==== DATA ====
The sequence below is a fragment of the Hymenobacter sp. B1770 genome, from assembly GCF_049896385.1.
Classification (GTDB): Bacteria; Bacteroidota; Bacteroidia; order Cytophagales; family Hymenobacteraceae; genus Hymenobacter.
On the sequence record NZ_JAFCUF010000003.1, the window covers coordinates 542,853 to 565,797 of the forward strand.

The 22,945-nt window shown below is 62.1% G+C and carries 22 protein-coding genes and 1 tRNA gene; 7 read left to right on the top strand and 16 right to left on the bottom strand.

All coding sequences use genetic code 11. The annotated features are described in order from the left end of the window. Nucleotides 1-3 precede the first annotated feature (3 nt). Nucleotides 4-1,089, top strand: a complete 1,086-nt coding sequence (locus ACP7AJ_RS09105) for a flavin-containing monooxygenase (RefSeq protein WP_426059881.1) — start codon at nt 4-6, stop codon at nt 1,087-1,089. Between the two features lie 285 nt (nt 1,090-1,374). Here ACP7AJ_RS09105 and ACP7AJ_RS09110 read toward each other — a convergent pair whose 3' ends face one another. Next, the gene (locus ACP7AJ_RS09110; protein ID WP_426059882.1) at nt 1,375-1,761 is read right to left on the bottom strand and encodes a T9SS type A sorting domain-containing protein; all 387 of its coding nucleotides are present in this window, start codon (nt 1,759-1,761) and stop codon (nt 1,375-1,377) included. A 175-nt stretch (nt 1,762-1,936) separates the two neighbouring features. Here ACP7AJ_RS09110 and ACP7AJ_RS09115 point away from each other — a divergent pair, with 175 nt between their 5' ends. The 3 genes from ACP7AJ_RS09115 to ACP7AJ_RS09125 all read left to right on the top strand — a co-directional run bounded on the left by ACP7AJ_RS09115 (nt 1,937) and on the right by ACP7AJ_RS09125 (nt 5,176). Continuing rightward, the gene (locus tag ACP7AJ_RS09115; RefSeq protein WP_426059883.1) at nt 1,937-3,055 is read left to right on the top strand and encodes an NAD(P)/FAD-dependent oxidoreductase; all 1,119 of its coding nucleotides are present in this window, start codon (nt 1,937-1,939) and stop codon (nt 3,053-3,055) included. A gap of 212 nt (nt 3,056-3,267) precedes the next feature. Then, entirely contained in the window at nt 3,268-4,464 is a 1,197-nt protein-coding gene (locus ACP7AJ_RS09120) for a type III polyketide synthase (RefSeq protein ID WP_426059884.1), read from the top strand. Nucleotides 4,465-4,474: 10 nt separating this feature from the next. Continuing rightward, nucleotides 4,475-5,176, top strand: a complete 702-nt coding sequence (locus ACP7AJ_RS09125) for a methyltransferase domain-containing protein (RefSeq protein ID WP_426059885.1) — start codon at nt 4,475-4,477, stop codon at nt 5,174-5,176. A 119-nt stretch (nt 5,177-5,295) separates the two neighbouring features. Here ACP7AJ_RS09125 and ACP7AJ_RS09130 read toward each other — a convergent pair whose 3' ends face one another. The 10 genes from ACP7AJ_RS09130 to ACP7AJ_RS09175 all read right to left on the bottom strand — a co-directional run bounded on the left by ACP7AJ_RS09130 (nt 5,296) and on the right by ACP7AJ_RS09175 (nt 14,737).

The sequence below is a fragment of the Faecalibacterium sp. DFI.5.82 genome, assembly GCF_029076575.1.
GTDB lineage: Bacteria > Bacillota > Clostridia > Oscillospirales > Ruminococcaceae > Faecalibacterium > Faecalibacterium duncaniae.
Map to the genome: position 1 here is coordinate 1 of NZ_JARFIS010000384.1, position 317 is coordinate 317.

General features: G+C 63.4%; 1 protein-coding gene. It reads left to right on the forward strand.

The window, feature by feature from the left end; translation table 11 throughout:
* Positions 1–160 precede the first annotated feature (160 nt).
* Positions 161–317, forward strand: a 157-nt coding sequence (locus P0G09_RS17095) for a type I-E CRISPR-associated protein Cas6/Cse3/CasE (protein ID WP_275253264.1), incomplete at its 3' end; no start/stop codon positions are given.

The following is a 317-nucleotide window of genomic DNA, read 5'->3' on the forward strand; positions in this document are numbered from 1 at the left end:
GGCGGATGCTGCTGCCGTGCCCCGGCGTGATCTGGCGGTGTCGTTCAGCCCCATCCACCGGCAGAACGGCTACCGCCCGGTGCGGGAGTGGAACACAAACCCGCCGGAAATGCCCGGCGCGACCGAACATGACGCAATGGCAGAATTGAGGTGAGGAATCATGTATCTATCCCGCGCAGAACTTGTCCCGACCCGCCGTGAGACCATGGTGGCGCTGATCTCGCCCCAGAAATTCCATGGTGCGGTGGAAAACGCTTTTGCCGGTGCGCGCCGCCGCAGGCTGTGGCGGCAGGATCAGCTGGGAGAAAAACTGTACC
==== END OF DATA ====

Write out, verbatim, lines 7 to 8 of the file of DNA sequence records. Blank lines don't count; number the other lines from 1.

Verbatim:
GTDB lineage: Bacteria > Bacillota > Clostridia > Oscillospirales > Ruminococcaceae > Faecalibacterium > Faecalibacterium duncaniae.
Map to the genome: position 1 here is coordinate 1 of NZ_JARFIS010000384.1, position 317 is coordinate 317.